Save money and have a healthier lifestyle by living in rural areas with few or no building codes.

Save money and have a healthier lifestyle by living in rural areas with few or no building codes.


Comment from mountainviewoffgridliving:
“We’ve purchased your book and are about ready to start buying what we need to get started. I am finding a lot of contractors advertise their leftover building materials on Craigslist so we are picking up things now for either very little or for free like windows, doors, boards, etc. Our next purchase will be the bags and barbed wire. We want everything we need while we can still buy things. We just purchased a Kimberly Stove and after the earthbags we will buy a Sun-Mar Composting toilet. We should be really close then to having what we need… or at least I hope so. .I absolutely love earthbag houses but especially like the earth bermed one. We want an earth bermed house with a green house on the front side. Thank you so much for getting this information out!!! We are buying land in a county that does not require building codes. How are others doing this in counties that require a permit for everything? Are they having any problems getting permits for this type of building? Thank You.”

It sounds like you’re making all the right moves s far as planning ahead, buying used materials, etc. Choosing a county with no building codes can save you thousands or even tens of thousands of dollars. For instance, most areas require certain room sizes and overall minimum house size with covenants, etc. So instead of building a 1,000 sq. ft. box for instance, you can build just what you need and want. You can always add on later, so we always recommend starting out small and simple. Also, codes require lots of extra steel and concrete. In your case you can build an earthbag foundation instead of concrete. That one step alone can save you $2,000 or more depending on where you live and the size of your home.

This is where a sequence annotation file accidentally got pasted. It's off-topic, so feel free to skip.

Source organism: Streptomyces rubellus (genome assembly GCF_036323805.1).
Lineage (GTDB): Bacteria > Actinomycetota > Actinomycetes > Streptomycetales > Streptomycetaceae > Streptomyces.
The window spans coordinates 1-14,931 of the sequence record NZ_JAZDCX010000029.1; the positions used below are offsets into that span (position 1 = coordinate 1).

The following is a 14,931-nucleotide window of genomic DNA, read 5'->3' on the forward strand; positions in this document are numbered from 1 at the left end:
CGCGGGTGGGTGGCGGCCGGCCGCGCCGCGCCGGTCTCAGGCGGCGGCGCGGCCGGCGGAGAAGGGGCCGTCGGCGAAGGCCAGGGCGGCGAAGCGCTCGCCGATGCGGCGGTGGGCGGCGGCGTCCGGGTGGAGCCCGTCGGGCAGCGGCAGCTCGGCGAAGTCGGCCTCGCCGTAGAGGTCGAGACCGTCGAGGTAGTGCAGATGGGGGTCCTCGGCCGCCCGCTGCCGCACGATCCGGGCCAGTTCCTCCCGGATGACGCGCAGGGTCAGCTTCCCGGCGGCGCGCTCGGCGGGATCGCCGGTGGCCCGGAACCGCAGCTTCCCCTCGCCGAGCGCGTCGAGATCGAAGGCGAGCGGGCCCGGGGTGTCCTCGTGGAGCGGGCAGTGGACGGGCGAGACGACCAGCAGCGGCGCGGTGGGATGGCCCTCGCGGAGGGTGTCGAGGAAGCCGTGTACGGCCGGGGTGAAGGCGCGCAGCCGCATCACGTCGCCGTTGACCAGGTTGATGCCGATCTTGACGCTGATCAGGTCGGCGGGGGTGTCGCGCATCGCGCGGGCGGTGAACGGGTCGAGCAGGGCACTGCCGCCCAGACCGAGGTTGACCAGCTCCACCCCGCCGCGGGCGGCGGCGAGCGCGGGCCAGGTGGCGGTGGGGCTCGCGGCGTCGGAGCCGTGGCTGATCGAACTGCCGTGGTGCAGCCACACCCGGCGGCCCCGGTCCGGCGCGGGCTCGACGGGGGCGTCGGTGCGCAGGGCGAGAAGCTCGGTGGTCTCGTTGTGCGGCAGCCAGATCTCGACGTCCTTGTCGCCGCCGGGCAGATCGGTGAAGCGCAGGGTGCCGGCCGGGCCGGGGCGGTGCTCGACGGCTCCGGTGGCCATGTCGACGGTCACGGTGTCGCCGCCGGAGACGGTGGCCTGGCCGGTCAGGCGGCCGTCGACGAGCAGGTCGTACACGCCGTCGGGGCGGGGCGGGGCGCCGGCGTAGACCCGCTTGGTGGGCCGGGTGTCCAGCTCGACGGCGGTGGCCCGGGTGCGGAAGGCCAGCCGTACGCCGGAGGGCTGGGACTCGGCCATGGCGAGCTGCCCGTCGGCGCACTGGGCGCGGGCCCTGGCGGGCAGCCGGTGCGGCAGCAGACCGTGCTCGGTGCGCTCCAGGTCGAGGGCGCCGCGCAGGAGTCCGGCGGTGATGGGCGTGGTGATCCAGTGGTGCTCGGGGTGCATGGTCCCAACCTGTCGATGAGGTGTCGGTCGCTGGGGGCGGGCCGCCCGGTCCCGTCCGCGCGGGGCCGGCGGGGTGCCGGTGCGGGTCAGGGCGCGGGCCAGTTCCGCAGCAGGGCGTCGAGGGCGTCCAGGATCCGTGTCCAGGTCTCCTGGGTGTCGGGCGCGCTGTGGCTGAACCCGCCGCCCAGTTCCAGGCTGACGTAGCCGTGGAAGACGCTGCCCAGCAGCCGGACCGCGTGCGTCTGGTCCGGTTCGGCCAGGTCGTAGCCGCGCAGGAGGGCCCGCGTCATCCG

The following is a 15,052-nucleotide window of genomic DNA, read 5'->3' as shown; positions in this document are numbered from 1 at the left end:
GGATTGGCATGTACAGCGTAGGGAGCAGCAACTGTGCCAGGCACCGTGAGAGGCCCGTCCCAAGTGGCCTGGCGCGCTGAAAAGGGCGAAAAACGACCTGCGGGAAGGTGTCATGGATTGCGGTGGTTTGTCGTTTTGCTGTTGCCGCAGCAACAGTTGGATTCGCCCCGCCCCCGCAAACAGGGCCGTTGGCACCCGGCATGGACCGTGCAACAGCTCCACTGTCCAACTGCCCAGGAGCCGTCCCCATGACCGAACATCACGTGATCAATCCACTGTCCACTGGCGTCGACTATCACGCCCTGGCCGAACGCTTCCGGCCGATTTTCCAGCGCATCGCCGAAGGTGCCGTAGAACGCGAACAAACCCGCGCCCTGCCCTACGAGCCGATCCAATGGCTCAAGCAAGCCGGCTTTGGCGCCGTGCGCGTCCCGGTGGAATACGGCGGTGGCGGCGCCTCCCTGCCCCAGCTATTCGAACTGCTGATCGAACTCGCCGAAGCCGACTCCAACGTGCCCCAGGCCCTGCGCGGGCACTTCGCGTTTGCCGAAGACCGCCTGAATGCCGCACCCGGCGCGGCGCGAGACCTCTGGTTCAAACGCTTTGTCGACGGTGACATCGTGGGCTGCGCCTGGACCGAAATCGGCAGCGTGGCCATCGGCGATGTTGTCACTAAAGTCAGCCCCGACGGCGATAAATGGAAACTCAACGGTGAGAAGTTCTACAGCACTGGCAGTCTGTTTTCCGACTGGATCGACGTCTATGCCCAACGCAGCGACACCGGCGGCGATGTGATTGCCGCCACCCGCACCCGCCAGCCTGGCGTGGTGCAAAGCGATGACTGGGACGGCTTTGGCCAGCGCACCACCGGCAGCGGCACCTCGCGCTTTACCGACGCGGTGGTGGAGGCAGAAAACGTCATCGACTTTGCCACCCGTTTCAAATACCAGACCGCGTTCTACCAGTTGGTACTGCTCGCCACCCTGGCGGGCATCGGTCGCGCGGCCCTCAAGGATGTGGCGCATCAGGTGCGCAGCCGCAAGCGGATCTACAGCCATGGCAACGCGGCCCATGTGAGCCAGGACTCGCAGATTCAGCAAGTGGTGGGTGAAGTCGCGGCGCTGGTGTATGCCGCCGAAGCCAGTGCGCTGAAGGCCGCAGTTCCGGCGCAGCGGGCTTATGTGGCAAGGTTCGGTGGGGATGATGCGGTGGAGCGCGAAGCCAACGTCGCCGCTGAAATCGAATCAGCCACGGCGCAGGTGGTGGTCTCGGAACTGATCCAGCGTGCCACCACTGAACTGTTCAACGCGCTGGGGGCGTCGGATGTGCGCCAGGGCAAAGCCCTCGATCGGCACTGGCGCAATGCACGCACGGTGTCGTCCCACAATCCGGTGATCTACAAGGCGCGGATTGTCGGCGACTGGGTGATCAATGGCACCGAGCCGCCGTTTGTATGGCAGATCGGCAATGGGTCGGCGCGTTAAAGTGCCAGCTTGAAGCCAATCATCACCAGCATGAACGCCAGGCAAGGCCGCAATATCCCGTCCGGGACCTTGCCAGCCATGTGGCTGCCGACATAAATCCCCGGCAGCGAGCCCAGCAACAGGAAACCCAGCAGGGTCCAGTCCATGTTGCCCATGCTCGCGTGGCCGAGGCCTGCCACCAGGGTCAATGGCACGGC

Be sure to read my Instructable on How to Build Dirt Cheap Houses. It describes how you can save thousands of dollars on every step of construction. But like you know, this is only possible if you live where there aren’t any codes. Plus, you’ll be more free to grow your own food, raise chickens, dig your own well for self sufficiency, etc.

And yes, building in building code areas is much more difficult as you can imagine. It can be done, but it’s a lot more time, money and effort.

Image source: Wiki

Related:
Remote Rural Land
Gila National Forest/Wilderness Area


Comments

Where to Live: Building Code or No Code Areas? — 4 Comments

  1. just want to let you know I found your web site, wonderful! so helpful! thanks for knowing about THRIVE;
    your article about harrassment of those self built, desert. this has bothered me a lot. how can we work, forming power to change this? I also live and want to build in a desert place, We need strength,community in Calif. Have ideas? jehane

    • I suggest finding an area with as many like minded people as possible. Everyone doesn’t have to live in one place (ex: one ecovillage), just close enough to develop community. Look for common interests and work from there. Topics such as gardening, drying/canning/storing food, rainwater collection, car pooling/ride sharing, etc. might be good starting points. The group could expand over the years into more complex projects such as community-supported agriculture, home schooling network, community meetings, setting up a farmer’s market, creating a phone tree for emergencies. I’m sure you could find some books about how to create sustainable communities.

  2. Our various websites probably have 15,000 – 20,000 comments. This blog alone has 7,800 comments. That’s a wealth of information that you’d likely miss because most comments pop up months or even years later. But most readers don’t go back and reread old blog posts, so occasionally I’ll post some of the more informative and interesting ones.

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